Bacteria (CFU) Column with Bromfield media Column with the Synthetic media Column with the distilled water
Top of the column 2.1*106 7.4*104 2.5*103
Bottom of the column 3.7*106 3.5*104 1.8*103

These results were confirmed with the molecular technique using the PCR-DGGE, which aim was to detect and to compare the temporal variation of the bacterial diversity in

Figure 5. DGGE profiles of PCR-amplified 16S rDNA gene from sediment samples before and after their incubation with the different media (E1: sediment sample before incubation; E2: sediment sample after incubation with Bromfield media; E3: sediment sample after incubation with the synthetic media; E4: sediment sample after incubation with distilled water).

the different sediments before and after their incubation to see whether the incubated conditions were responsible for the changes in the microbial community.

Comparison of DGGE profiles shows that the structures of the bacterial communities in the different incubated sediments differ before and after their incubation and also differ from one another before and after their incubation (Figure 5) where many bands appear in common in the different sediments but these bands were present as intense bands in some sediments while as faint bands in other sediments indicating that the incubating conditions were favorable for the growth and the intensification of certain groups of bacteria but also these conditions were responsible for the partial disappearance of many other groups which appeared as faint bands.

4. Conclusion

Carefully interpreted column leaching experiments provide valuable information on labile metal pools, metal sorption affinity, the coupling of simultaneous processes such as cation exchanges, carbonate dissolution, readsorption and endogenous bacterial activity as well as on the importance of slow reaction kinetics in metals leaching. Such information should prove useful for the calibration of transport models used to assess the risk of metal leaching at contaminated sites. Results obtained reflect the leaching of the metals at the contaminated sites and showed that their leaching was very low in the calcareous sediment column and varied between metals. This leaching has been accelerated by the stimulation of the endogenous bacterial activity by the addition of complex nutritive media and which mimics the wastewaters released continuously in the river in the studied region.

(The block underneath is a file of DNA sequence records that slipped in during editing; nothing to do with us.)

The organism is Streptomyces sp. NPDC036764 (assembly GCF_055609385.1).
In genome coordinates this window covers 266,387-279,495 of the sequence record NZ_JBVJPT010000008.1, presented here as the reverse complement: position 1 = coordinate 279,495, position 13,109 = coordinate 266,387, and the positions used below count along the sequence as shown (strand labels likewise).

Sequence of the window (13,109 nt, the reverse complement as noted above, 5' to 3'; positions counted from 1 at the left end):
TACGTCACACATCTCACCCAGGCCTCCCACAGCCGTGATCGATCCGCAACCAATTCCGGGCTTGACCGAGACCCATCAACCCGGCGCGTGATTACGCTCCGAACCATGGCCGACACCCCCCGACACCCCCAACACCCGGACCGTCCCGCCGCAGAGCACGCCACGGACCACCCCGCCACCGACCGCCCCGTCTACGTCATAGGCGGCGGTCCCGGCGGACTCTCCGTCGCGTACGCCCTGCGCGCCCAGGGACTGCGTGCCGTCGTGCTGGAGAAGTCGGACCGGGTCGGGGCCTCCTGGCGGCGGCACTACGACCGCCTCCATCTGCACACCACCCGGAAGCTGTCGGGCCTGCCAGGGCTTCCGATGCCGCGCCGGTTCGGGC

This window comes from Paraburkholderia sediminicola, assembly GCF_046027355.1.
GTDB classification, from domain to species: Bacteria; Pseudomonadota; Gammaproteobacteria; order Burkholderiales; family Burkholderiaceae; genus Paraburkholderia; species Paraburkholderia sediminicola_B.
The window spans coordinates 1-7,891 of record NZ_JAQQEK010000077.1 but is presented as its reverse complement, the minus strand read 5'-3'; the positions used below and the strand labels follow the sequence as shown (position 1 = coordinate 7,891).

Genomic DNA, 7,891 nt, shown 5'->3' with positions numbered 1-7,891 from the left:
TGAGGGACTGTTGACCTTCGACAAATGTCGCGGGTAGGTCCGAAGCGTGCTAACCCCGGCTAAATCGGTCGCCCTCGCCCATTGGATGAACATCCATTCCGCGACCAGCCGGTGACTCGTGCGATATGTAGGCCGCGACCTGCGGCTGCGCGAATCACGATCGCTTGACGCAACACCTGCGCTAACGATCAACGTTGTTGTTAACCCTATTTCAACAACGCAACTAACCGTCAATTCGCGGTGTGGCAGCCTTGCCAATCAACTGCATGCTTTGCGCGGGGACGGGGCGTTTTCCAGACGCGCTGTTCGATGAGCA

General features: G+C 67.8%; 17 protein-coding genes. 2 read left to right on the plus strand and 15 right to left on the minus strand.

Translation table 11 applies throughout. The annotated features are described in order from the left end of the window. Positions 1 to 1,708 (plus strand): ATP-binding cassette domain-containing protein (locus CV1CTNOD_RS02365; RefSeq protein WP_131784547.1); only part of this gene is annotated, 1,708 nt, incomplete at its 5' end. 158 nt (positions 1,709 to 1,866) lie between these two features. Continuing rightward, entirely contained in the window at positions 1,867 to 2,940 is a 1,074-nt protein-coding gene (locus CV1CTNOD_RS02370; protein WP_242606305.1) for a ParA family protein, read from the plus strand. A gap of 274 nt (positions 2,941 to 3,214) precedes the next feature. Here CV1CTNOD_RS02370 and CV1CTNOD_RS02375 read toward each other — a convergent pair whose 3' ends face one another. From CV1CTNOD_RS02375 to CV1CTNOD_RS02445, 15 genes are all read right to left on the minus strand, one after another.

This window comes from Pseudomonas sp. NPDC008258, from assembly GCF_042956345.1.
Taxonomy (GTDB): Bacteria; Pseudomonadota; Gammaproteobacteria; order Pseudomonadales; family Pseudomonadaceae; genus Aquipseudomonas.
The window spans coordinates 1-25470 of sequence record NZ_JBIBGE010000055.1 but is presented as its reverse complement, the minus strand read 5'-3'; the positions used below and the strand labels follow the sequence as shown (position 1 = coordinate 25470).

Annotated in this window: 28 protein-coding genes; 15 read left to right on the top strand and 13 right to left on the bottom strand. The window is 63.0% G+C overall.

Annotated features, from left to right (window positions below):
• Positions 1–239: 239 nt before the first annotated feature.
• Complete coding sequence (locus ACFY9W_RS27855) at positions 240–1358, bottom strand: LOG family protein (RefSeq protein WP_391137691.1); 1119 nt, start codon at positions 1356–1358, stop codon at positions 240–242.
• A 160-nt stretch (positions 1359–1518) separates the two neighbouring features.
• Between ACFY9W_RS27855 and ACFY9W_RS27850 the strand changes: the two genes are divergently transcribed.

Cr and Pb showed the greatest difficulty in leaching into the sediment solution, Fe, Mn and Cd reached the greatest concentration in the leachates and Cu and Zn an intermediate behavior. According to this leaching sequence, it seems clear that in sediments and soils carbonated by sorption sites, competition between metals is a major risk for groundwater contamination and raises the probability of absorption by plants especially of the most mobile and toxic metals. This contamination was detected in both the groundwater and plants cultivated and consumed in the region (results not published here) and which threaten the region by the increase in the level of the diseases affecting the people living there. The analysis of the distribution profile of the heavy metals in the incubated sediment columns has showed that the metals have leached from the sediments during incubation in a homogenous manner, but since the system is continuous, the arrival of the leachate rich in solubilized metals has led to the re-adsorption of the metals to the sediments. This repartition depend on the height of the sediment where it was shown that the re-adsorption was maximum at the surface of the column sediments (0-10 cm) and decreases with depth (10-25 cm) convincing the important role of clay and carbonated sediments in the adsorption of heavy metals hence decreasing their leaching to the underground waters and open the door to the thinking about the application of remediation techniques on the studied site to immobilize the heavy metals such as those techniques based on the addition to the polluted soils of limestone, clay minerals, zeolites, hydroxyapatite, Fe oxides and organic materials which are currently being tested in soils from zone with a view to selecting the most appropriate technique.